Cytokines play a key role in inflammation and immune response (42) which lead to insulin resistance, depressed myofilament function, muscle atrophy and weakness (43). Specifically, TNFα, IL-1β and IL-6 are involved in muscle degradation (43) which contributes to decreased muscle protein and loss of muscle mass and strength (44). In first degree relatives of diabetic individuals, ten days of BR was associated with increased TNFα levels (39). Similarly, in otherwise healthy individuals, 60 days of BR has been shown to increase TNFαR1, an indirect marker of TNFα signaling; however, a combined resistance-aerobic exercise program 3-4 times per week during 60 days BR was shown to prevent this increase (45). Exercise has also been reported to reduce cytokine response after BR in critically ill hospitalized patients (46). C-reactive protein (CRP) is a systemic marker of inflammation and tissue damage and is released from the liver and induced by IL-6 (47). In our study, CRP decreased in both groups after BR. In a recent article Bosutti et al. (48) found increased CRP levels after BR in eucaloric state but no increase in CRP after BR in hypocaloric state. They postulate caloric restriction during BR prevents the inflammatory response (48). Similar to our results, the cytokine findings suggest that energy deficit during BR may prevent or reduce an inflammatory response which would occur after BR in the eucaloric state. The finding that cytokine levels, particularly IL-6 which induces CRP, did not change after BR with energy deficit is of interest because of the complex interplay which the inflammatory response has with circulating lipids and intra-tissue lipid levels in health and disease states, and should be further investigated.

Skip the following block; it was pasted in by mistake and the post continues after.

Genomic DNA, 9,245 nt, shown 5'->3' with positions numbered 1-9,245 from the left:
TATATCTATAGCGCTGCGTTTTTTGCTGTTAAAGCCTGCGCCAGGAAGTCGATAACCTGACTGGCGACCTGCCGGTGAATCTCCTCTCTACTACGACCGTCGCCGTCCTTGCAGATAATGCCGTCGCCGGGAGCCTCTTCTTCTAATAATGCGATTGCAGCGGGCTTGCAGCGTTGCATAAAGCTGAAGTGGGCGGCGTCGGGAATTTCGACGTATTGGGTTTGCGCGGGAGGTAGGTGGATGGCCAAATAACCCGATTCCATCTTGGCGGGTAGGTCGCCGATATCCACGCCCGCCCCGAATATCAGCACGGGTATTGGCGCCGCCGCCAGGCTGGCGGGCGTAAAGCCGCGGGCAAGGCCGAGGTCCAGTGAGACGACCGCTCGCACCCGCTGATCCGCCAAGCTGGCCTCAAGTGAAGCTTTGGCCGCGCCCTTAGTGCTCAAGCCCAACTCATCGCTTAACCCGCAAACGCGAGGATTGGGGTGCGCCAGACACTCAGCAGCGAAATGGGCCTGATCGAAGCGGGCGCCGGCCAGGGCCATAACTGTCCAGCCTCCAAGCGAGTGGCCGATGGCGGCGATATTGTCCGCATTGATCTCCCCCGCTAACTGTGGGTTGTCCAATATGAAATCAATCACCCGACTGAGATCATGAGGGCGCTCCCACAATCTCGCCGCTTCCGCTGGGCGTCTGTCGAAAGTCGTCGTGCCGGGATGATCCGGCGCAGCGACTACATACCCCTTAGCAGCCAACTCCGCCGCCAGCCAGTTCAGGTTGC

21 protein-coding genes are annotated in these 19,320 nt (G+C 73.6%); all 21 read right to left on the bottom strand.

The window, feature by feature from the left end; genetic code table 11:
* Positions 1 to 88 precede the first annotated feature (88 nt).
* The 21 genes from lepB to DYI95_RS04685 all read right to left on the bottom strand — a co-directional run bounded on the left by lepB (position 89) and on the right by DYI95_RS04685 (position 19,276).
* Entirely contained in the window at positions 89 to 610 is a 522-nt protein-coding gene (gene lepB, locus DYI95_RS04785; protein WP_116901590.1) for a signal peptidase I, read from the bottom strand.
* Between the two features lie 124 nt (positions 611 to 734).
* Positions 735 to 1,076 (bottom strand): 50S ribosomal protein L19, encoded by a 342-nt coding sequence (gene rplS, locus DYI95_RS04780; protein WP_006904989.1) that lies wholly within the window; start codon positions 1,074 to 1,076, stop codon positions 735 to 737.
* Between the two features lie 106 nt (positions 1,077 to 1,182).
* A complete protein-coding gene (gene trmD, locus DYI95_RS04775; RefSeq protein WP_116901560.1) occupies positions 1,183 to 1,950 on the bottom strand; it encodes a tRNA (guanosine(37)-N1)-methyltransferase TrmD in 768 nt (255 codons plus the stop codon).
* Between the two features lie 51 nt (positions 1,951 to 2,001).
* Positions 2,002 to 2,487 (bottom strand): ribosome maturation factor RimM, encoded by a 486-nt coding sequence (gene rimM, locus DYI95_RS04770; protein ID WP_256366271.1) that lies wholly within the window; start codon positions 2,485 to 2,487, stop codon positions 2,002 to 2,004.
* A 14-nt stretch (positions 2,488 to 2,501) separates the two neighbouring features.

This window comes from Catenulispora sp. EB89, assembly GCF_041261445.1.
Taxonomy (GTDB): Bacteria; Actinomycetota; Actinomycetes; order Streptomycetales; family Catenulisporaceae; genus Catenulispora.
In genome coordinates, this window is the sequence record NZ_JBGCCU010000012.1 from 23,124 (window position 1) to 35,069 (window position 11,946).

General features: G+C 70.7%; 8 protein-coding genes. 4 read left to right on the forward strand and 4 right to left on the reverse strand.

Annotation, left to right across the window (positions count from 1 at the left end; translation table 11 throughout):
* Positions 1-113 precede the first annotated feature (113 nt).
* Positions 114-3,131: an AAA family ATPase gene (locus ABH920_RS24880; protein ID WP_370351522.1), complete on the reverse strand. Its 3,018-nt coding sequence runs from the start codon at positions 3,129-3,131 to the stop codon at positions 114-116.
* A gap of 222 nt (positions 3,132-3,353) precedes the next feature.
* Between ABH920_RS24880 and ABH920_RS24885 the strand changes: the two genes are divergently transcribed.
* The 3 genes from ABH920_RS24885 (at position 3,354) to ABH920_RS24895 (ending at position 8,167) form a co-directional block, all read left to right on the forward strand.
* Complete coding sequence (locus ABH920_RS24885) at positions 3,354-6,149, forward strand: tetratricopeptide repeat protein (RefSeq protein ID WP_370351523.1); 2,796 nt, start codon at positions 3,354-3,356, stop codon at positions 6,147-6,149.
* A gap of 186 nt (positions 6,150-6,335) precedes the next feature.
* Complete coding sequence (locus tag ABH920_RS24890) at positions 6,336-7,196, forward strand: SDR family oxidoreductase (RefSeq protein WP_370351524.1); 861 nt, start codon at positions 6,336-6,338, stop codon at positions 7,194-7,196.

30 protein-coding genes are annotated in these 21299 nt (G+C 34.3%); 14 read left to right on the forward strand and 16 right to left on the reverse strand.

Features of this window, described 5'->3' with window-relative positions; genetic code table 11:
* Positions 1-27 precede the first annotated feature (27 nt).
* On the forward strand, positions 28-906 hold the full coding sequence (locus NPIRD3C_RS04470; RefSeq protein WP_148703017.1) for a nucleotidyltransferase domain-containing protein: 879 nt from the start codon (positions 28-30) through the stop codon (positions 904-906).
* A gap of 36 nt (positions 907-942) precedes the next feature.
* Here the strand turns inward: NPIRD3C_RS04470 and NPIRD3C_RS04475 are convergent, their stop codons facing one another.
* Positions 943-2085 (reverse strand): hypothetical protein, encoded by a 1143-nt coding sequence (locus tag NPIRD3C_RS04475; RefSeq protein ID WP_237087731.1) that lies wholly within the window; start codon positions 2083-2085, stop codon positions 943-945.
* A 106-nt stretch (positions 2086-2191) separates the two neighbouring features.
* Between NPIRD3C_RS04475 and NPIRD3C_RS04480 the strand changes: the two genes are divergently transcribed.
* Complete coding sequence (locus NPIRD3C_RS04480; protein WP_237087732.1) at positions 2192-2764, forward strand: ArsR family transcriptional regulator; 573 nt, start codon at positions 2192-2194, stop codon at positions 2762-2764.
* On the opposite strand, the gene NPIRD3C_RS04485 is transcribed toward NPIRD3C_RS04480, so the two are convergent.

There were no changes in serum cortisol after BR; a stress hormone shown to increase during spaceflight or clinical BR and during trauma and illness (49). Small increases in cortisol have been found on day 1 of BR but returned to baseline for the duration of 16 days of BR and 15 days of recovery in adults (50). In contrast, five days of BR accompanied by an exercise intervention was associated with increased cortisol levels (51). It is possible that the energy deficit experienced by our study participants mitigated any potential increases in cortisol with BR. Future studies should specifically address the impact of energy intake on this stress hormone, particularly noting the timing of biomarker changes with sample collection.